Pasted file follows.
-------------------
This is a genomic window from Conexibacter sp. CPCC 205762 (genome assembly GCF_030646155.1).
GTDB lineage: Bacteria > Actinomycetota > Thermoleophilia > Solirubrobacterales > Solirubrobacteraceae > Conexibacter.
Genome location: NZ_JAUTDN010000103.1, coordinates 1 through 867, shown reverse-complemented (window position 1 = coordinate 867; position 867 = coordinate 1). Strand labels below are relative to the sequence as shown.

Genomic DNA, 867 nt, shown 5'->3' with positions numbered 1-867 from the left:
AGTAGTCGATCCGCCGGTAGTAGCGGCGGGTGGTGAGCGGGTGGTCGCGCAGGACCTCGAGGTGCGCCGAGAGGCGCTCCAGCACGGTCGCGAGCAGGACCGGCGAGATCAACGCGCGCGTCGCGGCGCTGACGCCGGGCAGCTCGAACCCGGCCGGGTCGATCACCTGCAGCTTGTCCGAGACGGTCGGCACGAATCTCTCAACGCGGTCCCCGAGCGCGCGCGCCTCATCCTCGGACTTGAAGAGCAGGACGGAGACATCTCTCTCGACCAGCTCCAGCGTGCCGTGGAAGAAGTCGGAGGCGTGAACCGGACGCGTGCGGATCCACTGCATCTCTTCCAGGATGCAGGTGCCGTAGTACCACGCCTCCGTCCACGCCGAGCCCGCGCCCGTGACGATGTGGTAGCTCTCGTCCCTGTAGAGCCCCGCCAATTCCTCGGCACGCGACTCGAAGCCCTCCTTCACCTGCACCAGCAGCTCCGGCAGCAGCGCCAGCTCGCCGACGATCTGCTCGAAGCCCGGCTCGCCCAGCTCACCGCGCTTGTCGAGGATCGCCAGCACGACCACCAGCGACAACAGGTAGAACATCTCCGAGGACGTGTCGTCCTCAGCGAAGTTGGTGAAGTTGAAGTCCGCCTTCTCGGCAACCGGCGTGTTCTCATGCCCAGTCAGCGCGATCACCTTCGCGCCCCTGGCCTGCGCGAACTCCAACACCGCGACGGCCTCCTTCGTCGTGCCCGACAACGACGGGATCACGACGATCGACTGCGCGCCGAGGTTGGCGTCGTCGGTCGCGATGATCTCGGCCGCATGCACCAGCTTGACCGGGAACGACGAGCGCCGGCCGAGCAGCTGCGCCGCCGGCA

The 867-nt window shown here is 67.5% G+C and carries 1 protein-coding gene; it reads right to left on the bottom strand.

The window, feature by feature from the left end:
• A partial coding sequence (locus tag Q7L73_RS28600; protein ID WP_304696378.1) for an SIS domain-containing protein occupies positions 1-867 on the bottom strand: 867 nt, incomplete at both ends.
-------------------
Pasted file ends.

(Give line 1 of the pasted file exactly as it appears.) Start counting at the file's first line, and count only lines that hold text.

This is a genomic window from Conexibacter sp. CPCC 205762 (genome assembly GCF_030646155.1).